Plant Category: Ground Cover

Armeria Maritima

Genus: Armeria Maritima

This clumping grass-like ground cover is also known as “sea drift”. It tolerates poor soil including coastal areas. Armeria Maritima does well as an underplanding for shrubs, in rock gardens and as a border. Until blooms appear it looks very much like grass leading some to inadvertently weed it out. The spring blooms appear as puffs on short stalks. The entire plant reaches 7-8 inches in height, half of this before blooming.

Blue Star Creeper

Genus: Isotoma Fluviatilis

This perennial flowering ground cover tolerates moderate foot traffic and can serve as a lawn replacement. It is particularly attractive between paving stones and planted in drifts. Blue star creeper’s delicate blue flowers bloom repeatedly over a long season and are most abundant where sun is ample though the plants tolerate shade. Water needs are modest once established though blue star creeper is not suitable for the most severe dessert locations.

Creeping Juniper

Genus: Juniperus Horizontalis

This evergreen ground cover is also known as “Green Rug” and “Blue Rug”. It is particularly well suited to the mood of a Japanese-style garden. Sites with a slope and areas where the juniper’s trailing habit can be featured are also good uses. Creeping juniper looks best in areas with full sun. Occasional trimming is needed to remove brown areas. Given the juniper’s sharp needles, plant away from locations that where falling overhead leaves or weeds will become a problem.

Creeping Thyme

Genus: Thymus

This low growing fragrant ground cover is related to mint. Creeping thyme works well in borders and interplanted with pavers. It can serve as a lawn replacement in locations with low foot traffic. There are a number of varieties that are characterized by differences in leaf size and flowers. Consistent weeding is needed while individual plants become established as ground cover. Later, very little upkeep is required. The plants are also known as wild thyme.

Dymondia

Genus: Dymondia Margaretae

This evergreen ground cover is sometimes called Silver Carpet or Mini-Gazania. The top of the individual leaves are green while the undersides are silvery in color. In full sun and during periods of drought, the leaves curl to show silver edges. The plant does well in dry areas, grows flat and it can hold up to some foot traffic making it suitable for use as a lawn replacement or in between paving stones. The plants have small unspectacular yellow flowers in early summer.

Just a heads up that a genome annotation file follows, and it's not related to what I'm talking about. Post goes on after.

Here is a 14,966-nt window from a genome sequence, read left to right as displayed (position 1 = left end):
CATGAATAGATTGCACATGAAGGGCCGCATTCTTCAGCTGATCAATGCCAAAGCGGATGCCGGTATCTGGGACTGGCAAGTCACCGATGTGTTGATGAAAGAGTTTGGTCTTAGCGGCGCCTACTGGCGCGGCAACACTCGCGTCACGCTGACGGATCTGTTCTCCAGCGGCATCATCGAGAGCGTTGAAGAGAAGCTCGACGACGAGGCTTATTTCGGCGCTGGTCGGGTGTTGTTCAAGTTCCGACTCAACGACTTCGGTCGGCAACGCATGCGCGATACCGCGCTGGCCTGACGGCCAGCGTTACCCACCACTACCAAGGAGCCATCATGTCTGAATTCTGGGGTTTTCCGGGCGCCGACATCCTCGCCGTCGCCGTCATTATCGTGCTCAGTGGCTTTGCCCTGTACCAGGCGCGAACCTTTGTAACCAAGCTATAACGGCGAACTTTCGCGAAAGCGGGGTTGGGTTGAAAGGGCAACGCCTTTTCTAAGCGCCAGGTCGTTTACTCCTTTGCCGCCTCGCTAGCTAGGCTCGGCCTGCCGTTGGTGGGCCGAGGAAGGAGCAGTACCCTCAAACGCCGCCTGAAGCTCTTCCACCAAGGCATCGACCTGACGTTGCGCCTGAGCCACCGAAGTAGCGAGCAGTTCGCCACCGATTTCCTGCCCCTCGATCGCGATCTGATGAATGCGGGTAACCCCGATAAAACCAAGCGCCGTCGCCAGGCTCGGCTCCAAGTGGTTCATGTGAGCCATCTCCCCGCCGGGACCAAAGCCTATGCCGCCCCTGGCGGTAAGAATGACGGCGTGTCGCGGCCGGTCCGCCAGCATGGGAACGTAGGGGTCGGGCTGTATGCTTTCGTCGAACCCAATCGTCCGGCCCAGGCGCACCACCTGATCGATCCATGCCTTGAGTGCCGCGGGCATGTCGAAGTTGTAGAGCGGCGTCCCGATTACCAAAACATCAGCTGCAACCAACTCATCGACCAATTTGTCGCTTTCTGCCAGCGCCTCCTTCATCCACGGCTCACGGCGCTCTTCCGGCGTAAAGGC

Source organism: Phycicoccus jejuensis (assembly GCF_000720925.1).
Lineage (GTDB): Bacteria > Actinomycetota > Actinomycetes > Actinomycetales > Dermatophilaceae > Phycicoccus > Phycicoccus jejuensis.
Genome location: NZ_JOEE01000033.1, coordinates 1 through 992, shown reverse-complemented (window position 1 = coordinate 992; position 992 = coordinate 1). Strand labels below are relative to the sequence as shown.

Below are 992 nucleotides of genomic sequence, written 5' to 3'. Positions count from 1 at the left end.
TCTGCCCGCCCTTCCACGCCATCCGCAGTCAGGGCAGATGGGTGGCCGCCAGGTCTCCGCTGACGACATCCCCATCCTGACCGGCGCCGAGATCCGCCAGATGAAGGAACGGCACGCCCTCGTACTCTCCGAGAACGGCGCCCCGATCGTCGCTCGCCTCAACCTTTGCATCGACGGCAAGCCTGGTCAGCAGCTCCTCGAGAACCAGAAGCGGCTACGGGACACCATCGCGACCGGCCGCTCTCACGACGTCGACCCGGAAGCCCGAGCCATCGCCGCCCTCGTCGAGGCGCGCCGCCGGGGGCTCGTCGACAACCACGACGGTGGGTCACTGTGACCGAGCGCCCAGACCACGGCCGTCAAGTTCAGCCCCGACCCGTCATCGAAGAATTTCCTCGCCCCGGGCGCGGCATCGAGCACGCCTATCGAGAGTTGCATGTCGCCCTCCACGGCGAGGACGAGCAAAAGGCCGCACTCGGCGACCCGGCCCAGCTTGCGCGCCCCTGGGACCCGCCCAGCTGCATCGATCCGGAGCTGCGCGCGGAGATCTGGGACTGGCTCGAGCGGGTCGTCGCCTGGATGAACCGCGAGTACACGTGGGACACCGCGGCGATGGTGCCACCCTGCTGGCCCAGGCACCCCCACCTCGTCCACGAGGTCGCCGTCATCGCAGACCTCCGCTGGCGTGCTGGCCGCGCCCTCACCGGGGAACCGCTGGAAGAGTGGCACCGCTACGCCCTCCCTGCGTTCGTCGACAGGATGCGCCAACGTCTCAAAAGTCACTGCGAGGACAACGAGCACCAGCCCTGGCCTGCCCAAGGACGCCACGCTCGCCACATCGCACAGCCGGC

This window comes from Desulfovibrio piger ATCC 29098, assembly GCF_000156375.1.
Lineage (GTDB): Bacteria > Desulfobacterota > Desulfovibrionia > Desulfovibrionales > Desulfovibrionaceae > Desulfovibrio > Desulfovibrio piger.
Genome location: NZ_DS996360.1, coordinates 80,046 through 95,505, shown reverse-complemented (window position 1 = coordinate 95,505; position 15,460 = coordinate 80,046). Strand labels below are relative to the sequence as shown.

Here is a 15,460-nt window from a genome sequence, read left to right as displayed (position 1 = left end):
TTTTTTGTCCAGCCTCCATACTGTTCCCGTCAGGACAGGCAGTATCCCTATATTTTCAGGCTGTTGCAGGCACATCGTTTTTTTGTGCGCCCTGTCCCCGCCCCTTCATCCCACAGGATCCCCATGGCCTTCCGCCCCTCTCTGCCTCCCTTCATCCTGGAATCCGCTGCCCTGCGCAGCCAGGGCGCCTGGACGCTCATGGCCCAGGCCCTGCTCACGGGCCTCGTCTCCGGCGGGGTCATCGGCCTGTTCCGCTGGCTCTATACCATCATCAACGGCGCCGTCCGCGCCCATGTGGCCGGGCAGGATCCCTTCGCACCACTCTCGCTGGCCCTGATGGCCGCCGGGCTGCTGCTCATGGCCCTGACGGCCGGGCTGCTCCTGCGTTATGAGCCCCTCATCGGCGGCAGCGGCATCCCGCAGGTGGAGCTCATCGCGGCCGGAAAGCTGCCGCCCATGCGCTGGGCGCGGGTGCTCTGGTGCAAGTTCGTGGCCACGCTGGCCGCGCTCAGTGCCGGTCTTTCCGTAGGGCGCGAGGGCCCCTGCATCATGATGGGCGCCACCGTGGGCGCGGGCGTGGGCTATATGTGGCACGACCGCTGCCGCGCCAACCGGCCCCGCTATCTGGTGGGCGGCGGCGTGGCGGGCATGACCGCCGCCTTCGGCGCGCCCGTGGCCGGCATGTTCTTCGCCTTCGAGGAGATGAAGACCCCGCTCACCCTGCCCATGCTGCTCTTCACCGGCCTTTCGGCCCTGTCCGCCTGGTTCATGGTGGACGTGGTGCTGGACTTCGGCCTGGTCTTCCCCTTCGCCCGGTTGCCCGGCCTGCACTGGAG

Gazania

Genus: Gazania Rigens

This very hardy ground cover is available with a wide variety of flower colors. Yellows and oranges are the most common and may remind some of shopping center flowers. In such cases, pink and cream flowers offer a different look. Foliage varies between glossy green to a gray-green with a powdery appearance. Some gazania varieties have a trailing growth pattern while other types grow in clumps.

Ground Morning Glory

Genus: Convolvolus Mauritanicus

This very hardy ground cover is suitable for sun or partial shade. The attractive vibrant blooms appear repeatedly through the season and the small-leafed evergreen foliage retains a neat vibrant green appearance. Propagation can be obtained through cuttings. It can be used as a filler in perennial beds and as a ground cover for more expansive areas. It’s cascading effect make it particularly suitable for rock gardens and hanging pots.

Pink Evening Primrose

Genus: Oenothera Berlandieri

This ground covers grows to a height of about 12 inches. It is suitable for covering moderate expanses and can be effective trailing in pots. The foliage is bright green with touches of bronze. Plants do well in everything but the harshest sun. Some shade can also be tolerated. Expands with underground runners and may take some effort to keep in check. Flowers bloom in the summer.

Trailing Ice Plant

Genus: Delosperma Cooperi

This compact ice plant is also called Cooper’s Ice Plant and Hardy Ice Plant. The profuse bright pink summer blooms carpet the plant. The foliage on the trailing ice plant is also attractive when it is not in bloom. New plants can be propagated with relative ease from cuttings and the plant fills in within a season. In successive years, planted areas can be trimmed back after blooming to prevent a rangy look. Growth that ventures too far is easy to pull out.